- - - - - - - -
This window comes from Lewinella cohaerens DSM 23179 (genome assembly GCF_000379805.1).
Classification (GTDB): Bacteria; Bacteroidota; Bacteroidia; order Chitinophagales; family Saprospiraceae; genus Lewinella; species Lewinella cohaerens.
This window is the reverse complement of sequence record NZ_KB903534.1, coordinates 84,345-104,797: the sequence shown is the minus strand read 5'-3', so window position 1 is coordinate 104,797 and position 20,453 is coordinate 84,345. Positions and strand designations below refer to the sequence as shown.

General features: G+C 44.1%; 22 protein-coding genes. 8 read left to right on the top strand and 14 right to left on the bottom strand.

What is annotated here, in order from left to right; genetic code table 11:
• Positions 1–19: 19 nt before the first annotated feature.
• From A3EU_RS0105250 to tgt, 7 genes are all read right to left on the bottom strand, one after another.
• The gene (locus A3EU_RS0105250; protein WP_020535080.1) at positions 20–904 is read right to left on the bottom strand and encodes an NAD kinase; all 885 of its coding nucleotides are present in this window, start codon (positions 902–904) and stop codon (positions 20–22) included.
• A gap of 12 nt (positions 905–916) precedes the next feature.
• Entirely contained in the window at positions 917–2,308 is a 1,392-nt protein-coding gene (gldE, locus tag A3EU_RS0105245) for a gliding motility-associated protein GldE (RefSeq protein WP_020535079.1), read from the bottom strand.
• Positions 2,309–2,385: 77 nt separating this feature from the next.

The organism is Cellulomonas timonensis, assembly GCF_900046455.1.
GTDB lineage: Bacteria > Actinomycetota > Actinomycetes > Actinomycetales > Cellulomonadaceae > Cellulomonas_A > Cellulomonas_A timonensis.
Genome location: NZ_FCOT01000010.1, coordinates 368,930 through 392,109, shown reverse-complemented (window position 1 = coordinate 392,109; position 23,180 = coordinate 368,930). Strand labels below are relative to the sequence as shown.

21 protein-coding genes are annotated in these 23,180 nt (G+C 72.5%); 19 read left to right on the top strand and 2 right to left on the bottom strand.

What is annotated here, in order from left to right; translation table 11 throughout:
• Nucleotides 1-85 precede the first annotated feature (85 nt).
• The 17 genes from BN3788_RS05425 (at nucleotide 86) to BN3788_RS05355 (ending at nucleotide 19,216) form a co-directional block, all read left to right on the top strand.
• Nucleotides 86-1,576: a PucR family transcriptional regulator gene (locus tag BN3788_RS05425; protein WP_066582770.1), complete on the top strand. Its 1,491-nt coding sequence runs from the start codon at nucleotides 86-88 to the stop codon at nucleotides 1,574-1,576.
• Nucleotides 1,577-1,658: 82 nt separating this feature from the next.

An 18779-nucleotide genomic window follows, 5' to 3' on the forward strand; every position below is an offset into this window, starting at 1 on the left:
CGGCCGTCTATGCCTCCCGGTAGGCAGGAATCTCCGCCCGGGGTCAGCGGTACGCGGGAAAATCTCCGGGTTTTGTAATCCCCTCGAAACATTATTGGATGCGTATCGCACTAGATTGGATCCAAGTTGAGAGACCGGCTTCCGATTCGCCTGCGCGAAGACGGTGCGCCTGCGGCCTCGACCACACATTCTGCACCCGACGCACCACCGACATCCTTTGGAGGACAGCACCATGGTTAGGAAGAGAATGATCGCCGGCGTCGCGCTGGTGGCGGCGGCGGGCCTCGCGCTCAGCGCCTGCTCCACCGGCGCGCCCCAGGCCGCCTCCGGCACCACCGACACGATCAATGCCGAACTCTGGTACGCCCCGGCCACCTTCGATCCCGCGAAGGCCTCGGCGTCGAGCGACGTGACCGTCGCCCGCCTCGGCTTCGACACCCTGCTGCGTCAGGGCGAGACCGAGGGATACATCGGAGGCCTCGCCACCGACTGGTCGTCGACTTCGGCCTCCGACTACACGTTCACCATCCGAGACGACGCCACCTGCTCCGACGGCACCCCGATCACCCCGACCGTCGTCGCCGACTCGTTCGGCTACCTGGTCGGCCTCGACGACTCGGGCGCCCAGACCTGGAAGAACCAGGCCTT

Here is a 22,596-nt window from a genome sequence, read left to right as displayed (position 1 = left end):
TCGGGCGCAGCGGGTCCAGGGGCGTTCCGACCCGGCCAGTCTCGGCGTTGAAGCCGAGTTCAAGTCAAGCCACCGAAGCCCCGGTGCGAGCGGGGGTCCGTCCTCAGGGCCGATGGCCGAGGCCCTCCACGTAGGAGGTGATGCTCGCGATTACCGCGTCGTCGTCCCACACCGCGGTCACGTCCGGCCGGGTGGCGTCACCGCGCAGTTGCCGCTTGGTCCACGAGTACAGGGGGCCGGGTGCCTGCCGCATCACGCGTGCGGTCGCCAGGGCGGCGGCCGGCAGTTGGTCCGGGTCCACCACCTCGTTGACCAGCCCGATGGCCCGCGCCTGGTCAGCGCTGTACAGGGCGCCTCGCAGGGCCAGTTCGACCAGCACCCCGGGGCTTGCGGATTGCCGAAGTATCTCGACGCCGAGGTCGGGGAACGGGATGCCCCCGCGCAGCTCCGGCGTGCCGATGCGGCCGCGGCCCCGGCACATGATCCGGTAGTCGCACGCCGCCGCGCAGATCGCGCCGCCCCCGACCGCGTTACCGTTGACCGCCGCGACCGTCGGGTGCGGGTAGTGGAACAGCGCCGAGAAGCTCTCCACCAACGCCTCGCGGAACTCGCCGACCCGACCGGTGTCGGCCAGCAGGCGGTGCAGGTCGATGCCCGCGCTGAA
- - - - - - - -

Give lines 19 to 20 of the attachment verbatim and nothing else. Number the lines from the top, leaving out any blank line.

• Nucleotides 86-1,576: a PucR family transcriptional regulator gene (locus tag BN3788_RS05425; protein WP_066582770.1), complete on the top strand. Its 1,491-nt coding sequence runs from the start codon at nucleotides 86-88 to the stop codon at nucleotides 1,574-1,576.
• Nucleotides 1,577-1,658: 82 nt separating this feature from the next.